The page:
As you probably heard last month
, political exile Assata Shakur has been added to the FBI's Most Wanted Terrorist List. This is huge, not only because they doubled the reward for her capture to $2 million, and not only because she's the first woman to be added to the list, but because the U.S. government is sending a message that reaches beyond Assata's ears. This message reaches me, and of course, anyone like me, merging the word "revolutionary" with the word "terrorist"
to call those of us who resist, who challenge injustice, enemies.
Like many others, I've been searching for a way to respond to this attack on political activists. And, like I usually do, I've been searching especially for a way to respond through art.
So of course, I'm so glad that such an opportunity has emerged. Poet, artist, and cultural organizer Vanessa Huang
has written a poem for Assata, and she's invited all of us to be part of amplifying "our liberation love frequency" by sharing these words. Hearing about the poem, I knew already that I believed in its power, and all the more so when I heard of its sources of inspiration - Assata's poem "I believe in living,"
Audre Lorde's poem "For Assata"
and essay "Poetry is Not a Luxury,"
Cheryl Clarke's poem "wearing my cap backwards,"
and Morgan Bassichis' play "The Witch House."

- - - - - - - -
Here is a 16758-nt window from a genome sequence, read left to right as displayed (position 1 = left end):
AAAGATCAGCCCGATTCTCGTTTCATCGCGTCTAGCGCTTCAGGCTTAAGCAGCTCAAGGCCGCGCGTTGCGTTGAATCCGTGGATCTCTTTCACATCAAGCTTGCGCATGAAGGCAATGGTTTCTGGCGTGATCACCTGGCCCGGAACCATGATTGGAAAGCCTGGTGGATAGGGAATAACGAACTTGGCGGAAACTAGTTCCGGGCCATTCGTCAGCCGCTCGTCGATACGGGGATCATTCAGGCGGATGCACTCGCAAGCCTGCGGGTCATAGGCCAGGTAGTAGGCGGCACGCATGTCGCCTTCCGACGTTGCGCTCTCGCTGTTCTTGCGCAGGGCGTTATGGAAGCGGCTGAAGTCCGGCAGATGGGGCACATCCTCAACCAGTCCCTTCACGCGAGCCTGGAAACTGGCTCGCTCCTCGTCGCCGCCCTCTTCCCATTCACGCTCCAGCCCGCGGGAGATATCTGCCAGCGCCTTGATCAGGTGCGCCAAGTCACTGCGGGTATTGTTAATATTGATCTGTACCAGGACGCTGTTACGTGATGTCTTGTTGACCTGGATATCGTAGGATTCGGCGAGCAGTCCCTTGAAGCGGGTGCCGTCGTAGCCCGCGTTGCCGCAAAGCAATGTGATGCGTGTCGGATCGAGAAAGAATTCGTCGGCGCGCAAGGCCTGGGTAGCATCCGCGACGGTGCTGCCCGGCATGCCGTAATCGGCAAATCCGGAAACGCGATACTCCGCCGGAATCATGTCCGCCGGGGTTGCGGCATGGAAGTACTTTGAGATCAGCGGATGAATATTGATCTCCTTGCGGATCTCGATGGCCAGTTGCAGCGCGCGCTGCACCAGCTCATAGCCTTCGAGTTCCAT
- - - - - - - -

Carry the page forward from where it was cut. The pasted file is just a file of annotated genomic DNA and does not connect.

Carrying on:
The convergence of such artistic power can only mean magic is taking place, so it's only fitting that the invitation is to help "cast a spell"
for Assata by helping the support for her spread and grow.
Visit this project's campaign page at www.igg.me/at/poemforassata to read Vanessa's poem and to learn about how you can help share the poem, get a print for yourself, and do more help bring love and liberation to Assata. We, the change-makers following in Assata's revolutionary footsteps, can have our say - Hands Off Assata!
Black folk don't blog. No, we keep our business to ourselves. If we share it with anyone, it's family. Black folk don't write. Just look at the widely accepted U.S. literary canon
and you know a young black woman like me has no business trying to be a writer. Also, black folk don't talk about things like violence
, survival or healing